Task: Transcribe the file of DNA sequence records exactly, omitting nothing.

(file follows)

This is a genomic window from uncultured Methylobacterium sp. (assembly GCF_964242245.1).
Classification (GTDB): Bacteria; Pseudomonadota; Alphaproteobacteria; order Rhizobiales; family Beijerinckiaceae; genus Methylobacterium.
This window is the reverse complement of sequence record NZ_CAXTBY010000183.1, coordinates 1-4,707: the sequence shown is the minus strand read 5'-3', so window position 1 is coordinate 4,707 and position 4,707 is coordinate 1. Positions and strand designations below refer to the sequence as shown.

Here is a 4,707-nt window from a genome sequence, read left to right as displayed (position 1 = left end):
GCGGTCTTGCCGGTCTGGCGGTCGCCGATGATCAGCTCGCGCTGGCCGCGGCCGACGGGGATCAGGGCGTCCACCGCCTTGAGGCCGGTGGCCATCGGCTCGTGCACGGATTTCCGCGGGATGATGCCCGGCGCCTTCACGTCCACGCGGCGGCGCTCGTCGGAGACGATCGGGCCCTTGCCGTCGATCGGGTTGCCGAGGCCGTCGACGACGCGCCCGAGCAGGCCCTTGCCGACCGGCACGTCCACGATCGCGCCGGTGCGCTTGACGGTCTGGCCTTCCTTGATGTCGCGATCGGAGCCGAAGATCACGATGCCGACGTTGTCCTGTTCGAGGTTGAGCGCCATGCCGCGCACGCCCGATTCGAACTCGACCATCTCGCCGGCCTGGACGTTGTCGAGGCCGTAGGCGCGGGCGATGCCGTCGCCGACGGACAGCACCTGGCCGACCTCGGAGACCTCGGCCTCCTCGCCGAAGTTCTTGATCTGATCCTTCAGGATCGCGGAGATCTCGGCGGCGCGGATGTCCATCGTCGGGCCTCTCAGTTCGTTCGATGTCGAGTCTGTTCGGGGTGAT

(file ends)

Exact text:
This is a genomic window from uncultured Methylobacterium sp. (assembly GCF_964242245.1).
Classification (GTDB): Bacteria; Pseudomonadota; Alphaproteobacteria; order Rhizobiales; family Beijerinckiaceae; genus Methylobacterium.
This window is the reverse complement of sequence record NZ_CAXTBY010000183.1, coordinates 1-4,707: the sequence shown is the minus strand read 5'-3', so window position 1 is coordinate 4,707 and position 4,707 is coordinate 1. Positions and strand designations below refer to the sequence as shown.

Here is a 4,707-nt window from a genome sequence, read left to right as displayed (position 1 = left end):
GCGGTCTTGCCGGTCTGGCGGTCGCCGATGATCAGCTCGCGCTGGCCGCGGCCGACGGGGATCAGGGCGTCCACCGCCTTGAGGCCGGTGGCCATCGGCTCGTGCACGGATTTCCGCGGGATGATGCCCGGCGCCTTCACGTCCACGCGGCGGCGCTCGTCGGAGACGATCGGGCCCTTGCCGTCGATCGGGTTGCCGAGGCCGTCGACGACGCGCCCGAGCAGGCCCTTGCCGACCGGCACGTCCACGATCGCGCCGGTGCGCTTGACGGTCTGGCCTTCCTTGATGTCGCGATCGGAGCCGAAGATCACGATGCCGACGTTGTCCTGTTCGAGGTTGAGCGCCATGCCGCGCACGCCCGATTCGAACTCGACCATCTCGCCGGCCTGGACGTTGTCGAGGCCGTAGGCGCGGGCGATGCCGTCGCCGACGGACAGCACCTGGCCGACCTCGGAGACCTCGGCCTCCTCGCCGAAGTTCTTGATCTGATCCTTCAGGATCGCGGAGATCTCGGCGGCGCGGATGTCCATCGTCGGGCCTCTCAGTTCGTTCGATGTCGAGTCTGTTCGGGGTGAT